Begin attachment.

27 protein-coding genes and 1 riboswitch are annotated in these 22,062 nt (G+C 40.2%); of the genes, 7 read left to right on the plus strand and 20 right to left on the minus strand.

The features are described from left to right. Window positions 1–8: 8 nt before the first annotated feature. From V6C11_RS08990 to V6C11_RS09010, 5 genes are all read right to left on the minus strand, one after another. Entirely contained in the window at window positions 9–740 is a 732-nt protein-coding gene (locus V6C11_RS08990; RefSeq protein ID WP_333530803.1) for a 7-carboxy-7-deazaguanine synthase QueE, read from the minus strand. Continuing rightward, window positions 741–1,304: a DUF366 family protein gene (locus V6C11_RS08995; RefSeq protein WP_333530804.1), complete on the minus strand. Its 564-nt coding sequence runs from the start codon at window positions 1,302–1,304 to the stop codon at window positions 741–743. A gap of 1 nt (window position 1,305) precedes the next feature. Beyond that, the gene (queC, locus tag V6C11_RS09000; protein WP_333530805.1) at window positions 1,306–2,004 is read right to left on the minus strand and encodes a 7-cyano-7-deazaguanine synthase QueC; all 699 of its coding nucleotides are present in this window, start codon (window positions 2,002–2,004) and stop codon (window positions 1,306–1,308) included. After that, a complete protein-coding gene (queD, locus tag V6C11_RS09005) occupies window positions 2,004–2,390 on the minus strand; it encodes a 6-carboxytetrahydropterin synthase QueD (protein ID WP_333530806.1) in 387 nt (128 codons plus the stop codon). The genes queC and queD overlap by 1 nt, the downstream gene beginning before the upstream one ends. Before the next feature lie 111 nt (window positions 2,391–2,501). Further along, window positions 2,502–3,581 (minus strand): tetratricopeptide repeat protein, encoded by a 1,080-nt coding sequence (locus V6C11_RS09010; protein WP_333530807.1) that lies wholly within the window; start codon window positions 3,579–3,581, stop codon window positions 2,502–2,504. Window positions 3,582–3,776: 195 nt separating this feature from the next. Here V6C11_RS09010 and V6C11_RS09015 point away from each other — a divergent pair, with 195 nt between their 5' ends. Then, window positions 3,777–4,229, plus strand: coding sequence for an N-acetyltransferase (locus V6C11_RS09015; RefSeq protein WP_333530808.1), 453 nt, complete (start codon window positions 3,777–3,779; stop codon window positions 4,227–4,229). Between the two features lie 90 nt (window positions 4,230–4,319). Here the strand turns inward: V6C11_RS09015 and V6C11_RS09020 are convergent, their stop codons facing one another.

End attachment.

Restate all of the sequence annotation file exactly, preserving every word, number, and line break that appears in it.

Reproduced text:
27 protein-coding genes and 1 riboswitch are annotated in these 22,062 nt (G+C 40.2%); of the genes, 7 read left to right on the plus strand and 20 right to left on the minus strand.

The features are described from left to right. Window positions 1–8: 8 nt before the first annotated feature. From V6C11_RS08990 to V6C11_RS09010, 5 genes are all read right to left on the minus strand, one after another. Entirely contained in the window at window positions 9–740 is a 732-nt protein-coding gene (locus V6C11_RS08990; RefSeq protein ID WP_333530803.1) for a 7-carboxy-7-deazaguanine synthase QueE, read from the minus strand. Continuing rightward, window positions 741–1,304: a DUF366 family protein gene (locus V6C11_RS08995; RefSeq protein WP_333530804.1), complete on the minus strand. Its 564-nt coding sequence runs from the start codon at window positions 1,302–1,304 to the stop codon at window positions 741–743. A gap of 1 nt (window position 1,305) precedes the next feature. Beyond that, the gene (queC, locus tag V6C11_RS09000; protein WP_333530805.1) at window positions 1,306–2,004 is read right to left on the minus strand and encodes a 7-cyano-7-deazaguanine synthase QueC; all 699 of its coding nucleotides are present in this window, start codon (window positions 2,002–2,004) and stop codon (window positions 1,306–1,308) included. After that, a complete protein-coding gene (queD, locus tag V6C11_RS09005) occupies window positions 2,004–2,390 on the minus strand; it encodes a 6-carboxytetrahydropterin synthase QueD (protein ID WP_333530806.1) in 387 nt (128 codons plus the stop codon). The genes queC and queD overlap by 1 nt, the downstream gene beginning before the upstream one ends. Before the next feature lie 111 nt (window positions 2,391–2,501). Further along, window positions 2,502–3,581 (minus strand): tetratricopeptide repeat protein, encoded by a 1,080-nt coding sequence (locus V6C11_RS09010; protein WP_333530807.1) that lies wholly within the window; start codon window positions 3,579–3,581, stop codon window positions 2,502–2,504. Window positions 3,582–3,776: 195 nt separating this feature from the next. Here V6C11_RS09010 and V6C11_RS09015 point away from each other — a divergent pair, with 195 nt between their 5' ends. Then, window positions 3,777–4,229, plus strand: coding sequence for an N-acetyltransferase (locus V6C11_RS09015; RefSeq protein WP_333530808.1), 453 nt, complete (start codon window positions 3,777–3,779; stop codon window positions 4,227–4,229). Between the two features lie 90 nt (window positions 4,230–4,319). Here the strand turns inward: V6C11_RS09015 and V6C11_RS09020 are convergent, their stop codons facing one another.